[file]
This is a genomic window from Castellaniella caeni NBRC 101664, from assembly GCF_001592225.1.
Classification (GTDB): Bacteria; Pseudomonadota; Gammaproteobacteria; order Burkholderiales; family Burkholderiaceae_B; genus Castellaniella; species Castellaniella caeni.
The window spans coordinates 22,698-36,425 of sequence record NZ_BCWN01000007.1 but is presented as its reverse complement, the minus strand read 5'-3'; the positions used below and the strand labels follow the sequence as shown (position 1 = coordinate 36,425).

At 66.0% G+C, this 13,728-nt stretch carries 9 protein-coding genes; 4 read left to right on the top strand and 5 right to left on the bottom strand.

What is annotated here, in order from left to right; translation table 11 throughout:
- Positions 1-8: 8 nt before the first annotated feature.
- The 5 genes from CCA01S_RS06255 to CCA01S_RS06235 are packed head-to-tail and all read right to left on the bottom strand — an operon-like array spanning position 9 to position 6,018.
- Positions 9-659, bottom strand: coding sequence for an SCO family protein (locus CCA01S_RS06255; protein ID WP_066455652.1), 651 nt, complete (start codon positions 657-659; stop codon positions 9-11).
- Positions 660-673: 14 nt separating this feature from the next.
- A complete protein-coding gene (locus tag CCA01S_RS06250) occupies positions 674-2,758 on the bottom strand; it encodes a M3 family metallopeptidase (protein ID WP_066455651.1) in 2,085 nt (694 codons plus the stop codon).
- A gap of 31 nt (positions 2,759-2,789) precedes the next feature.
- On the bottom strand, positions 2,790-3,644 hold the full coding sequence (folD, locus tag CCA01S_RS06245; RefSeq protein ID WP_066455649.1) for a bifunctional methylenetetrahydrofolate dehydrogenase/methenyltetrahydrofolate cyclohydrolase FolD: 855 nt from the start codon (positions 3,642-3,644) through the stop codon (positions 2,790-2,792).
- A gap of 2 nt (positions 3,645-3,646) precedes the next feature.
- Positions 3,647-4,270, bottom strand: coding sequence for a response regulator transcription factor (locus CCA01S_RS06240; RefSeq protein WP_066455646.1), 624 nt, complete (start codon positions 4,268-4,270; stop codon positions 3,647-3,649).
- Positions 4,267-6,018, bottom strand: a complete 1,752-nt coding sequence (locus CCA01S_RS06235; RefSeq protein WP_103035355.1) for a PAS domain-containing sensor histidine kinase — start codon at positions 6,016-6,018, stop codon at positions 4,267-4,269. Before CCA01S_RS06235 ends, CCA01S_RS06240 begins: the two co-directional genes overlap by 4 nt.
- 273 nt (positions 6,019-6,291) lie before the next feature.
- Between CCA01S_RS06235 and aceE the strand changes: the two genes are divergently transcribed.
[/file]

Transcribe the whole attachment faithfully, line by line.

This is a genomic window from Castellaniella caeni NBRC 101664, from assembly GCF_001592225.1.
Classification (GTDB): Bacteria; Pseudomonadota; Gammaproteobacteria; order Burkholderiales; family Burkholderiaceae_B; genus Castellaniella; species Castellaniella caeni.
The window spans coordinates 22,698-36,425 of sequence record NZ_BCWN01000007.1 but is presented as its reverse complement, the minus strand read 5'-3'; the positions used below and the strand labels follow the sequence as shown (position 1 = coordinate 36,425).

At 66.0% G+C, this 13,728-nt stretch carries 9 protein-coding genes; 4 read left to right on the top strand and 5 right to left on the bottom strand.

What is annotated here, in order from left to right; translation table 11 throughout:
- Positions 1-8: 8 nt before the first annotated feature.
- The 5 genes from CCA01S_RS06255 to CCA01S_RS06235 are packed head-to-tail and all read right to left on the bottom strand — an operon-like array spanning position 9 to position 6,018.
- Positions 9-659, bottom strand: coding sequence for an SCO family protein (locus CCA01S_RS06255; protein ID WP_066455652.1), 651 nt, complete (start codon positions 657-659; stop codon positions 9-11).
- Positions 660-673: 14 nt separating this feature from the next.
- A complete protein-coding gene (locus tag CCA01S_RS06250) occupies positions 674-2,758 on the bottom strand; it encodes a M3 family metallopeptidase (protein ID WP_066455651.1) in 2,085 nt (694 codons plus the stop codon).
- A gap of 31 nt (positions 2,759-2,789) precedes the next feature.
- On the bottom strand, positions 2,790-3,644 hold the full coding sequence (folD, locus tag CCA01S_RS06245; RefSeq protein ID WP_066455649.1) for a bifunctional methylenetetrahydrofolate dehydrogenase/methenyltetrahydrofolate cyclohydrolase FolD: 855 nt from the start codon (positions 3,642-3,644) through the stop codon (positions 2,790-2,792).
- A gap of 2 nt (positions 3,645-3,646) precedes the next feature.
- Positions 3,647-4,270, bottom strand: coding sequence for a response regulator transcription factor (locus CCA01S_RS06240; RefSeq protein WP_066455646.1), 624 nt, complete (start codon positions 4,268-4,270; stop codon positions 3,647-3,649).
- Positions 4,267-6,018, bottom strand: a complete 1,752-nt coding sequence (locus CCA01S_RS06235; RefSeq protein WP_103035355.1) for a PAS domain-containing sensor histidine kinase — start codon at positions 6,016-6,018, stop codon at positions 4,267-4,269. Before CCA01S_RS06235 ends, CCA01S_RS06240 begins: the two co-directional genes overlap by 4 nt.
- 273 nt (positions 6,019-6,291) lie before the next feature.
- Between CCA01S_RS06235 and aceE the strand changes: the two genes are divergently transcribed.